North·Analysis

How has COVID-19 affected the N.W.T. budget? MLAs to push for answers in upcoming session

N.W.T. MLAs return to the Legislative Assembly after COVID-19 forced them to suspend their spring session. Needless to say, a lot has happened since then.

MLAs will pick up the budget approval process this week, after pandemic suspended spring session

With the initial COVID-19 crisis subsiding and new health measures in place, N.W.T. MLAs are set to continue their budget deliberations this week. (Mario De Ciccio/Radio-Canada)

As the first wave of COVID-19 appears to recede, little by little, the Northwest Territories is emerging from the widespread spring shutdown. 

The territory's MLAs are taking another step toward normalcy, heading back to the Legislative Assembly Tuesday. Apart from new health and safety restrictions in the building, things will look as they always do. MLAs will question ministers, and the government will respond, release reports and defend its work. 

But this likely won't be an ordinary spring session. 

The government will be pressed on its response to COVID-19 after two months with little oversight in the Legislative Assembly. It will have to pass a budget amid an economic crisis and will need to work with regular MLAs who, after seeing what's been accomplished in the past few months, say they'll be pushing for more. 

Taking stock of the COVID-19 response 

Since all five of the Northwest Territories' confirmed cases of COVID-19 recovered, and the disease failed to gain a foothold in the territory this spring, few MLAs are likely to criticize the government's health policies. 

Instead, the pressure will likely be on how the government is responding to the economic crisis caused by COVID-19.

Is our trajectory changing? Because I don't remember many governments having to deal with a pandemic- Lesa Semmler, MLA, Inuvik Twin Lakes

"I don't think our economic recovery efforts have been as focused and timely as they can and should have been," said Frame Lake MLA Kevin O'Reilly. 

He used the government's recent announcement of $4 million available through its support for entrepreneurs program as an example, noting MLAs approved spending that money in March.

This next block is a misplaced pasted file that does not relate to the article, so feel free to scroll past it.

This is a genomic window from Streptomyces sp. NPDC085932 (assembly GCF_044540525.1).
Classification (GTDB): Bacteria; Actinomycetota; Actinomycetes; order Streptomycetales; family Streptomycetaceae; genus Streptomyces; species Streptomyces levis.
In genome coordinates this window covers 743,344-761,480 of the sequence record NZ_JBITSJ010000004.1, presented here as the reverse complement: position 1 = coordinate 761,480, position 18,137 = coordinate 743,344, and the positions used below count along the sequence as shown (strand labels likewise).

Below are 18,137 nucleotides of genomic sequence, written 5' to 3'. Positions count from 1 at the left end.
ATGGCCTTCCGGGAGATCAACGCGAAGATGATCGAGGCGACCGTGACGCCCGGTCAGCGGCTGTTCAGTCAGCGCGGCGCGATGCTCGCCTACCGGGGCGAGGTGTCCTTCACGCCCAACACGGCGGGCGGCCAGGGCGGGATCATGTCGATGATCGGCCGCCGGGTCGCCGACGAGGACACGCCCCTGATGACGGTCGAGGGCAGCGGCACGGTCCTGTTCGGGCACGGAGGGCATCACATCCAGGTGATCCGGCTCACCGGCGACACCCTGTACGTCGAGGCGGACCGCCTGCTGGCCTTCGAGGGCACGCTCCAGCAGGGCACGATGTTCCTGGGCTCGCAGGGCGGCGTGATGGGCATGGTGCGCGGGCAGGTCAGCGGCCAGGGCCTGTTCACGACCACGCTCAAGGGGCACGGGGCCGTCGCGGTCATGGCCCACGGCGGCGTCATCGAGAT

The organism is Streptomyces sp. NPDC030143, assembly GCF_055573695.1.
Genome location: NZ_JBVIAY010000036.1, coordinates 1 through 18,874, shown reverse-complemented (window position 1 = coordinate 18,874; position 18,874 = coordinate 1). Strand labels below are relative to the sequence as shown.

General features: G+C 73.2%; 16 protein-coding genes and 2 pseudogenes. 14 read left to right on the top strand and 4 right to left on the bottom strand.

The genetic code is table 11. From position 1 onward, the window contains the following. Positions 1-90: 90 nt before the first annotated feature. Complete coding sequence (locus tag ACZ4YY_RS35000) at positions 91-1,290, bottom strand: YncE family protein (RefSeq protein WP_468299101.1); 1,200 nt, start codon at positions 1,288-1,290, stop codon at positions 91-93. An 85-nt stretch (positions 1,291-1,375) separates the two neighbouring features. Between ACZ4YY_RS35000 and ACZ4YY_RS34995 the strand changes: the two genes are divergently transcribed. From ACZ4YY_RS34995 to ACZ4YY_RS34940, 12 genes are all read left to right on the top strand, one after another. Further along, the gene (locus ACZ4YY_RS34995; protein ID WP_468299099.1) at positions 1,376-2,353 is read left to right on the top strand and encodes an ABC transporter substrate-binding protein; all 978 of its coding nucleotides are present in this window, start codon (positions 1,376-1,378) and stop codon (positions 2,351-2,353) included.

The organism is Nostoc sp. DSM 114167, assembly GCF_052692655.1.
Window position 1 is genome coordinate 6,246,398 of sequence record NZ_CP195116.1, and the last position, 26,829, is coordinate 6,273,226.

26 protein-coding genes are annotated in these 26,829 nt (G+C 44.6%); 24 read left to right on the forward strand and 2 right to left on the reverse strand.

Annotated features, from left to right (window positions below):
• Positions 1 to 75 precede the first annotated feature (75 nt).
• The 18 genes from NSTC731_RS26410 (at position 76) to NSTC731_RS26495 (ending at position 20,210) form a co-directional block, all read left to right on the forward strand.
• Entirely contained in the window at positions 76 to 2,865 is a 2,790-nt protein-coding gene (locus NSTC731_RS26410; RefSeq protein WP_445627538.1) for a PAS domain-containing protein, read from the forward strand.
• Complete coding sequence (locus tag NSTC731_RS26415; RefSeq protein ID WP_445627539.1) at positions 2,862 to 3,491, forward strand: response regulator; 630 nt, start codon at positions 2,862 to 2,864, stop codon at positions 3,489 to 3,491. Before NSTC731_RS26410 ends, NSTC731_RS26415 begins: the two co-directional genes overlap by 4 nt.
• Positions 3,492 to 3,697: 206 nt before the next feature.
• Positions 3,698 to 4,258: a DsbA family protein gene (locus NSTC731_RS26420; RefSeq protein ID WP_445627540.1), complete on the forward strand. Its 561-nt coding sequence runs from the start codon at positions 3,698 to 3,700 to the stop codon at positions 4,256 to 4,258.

"Why did it take eight weeks to open up the program?" he said. "That's one of our key instruments in providing funding to small businesses. I just don't get why it took eight weeks." 

'I don't think our economic recovery efforts have been as focused and timely as they can and should have been,' said Frame Lake MLA Kevin O'Reilly.  (Mario De Ciccio/Radio-Canada)

He's also questioning the work of the territory's economic advisory panel, which is still getting off the ground.  

O'Reilly likely won't be alone in putting these questions to government ministers as MLAs face questions of their own from constituents eager to find out what's next.  

Passing the budget 

MLAs agree passing the rest of the operational budget is the most important task over the three-week session, but they'll also want to see an accounting of the government's COVID-19 spending so far.

"We need to figure out where we are financially, what we've spent on this," said Lesa Semmler, the MLA for Inuvik Twin Lakes. 

"What's the future for the next three-and-a-half years. Is our trajectory changing? Because I don't remember many governments having to deal with a pandemic," she said. 

'Is our trajectory changing? Because I don't remember many governments having to deal with a pandemic,' said Lesa Semmler, MLA for Inuvik Twin Lakes.  (Mario De Ciccio/Radio-Canada)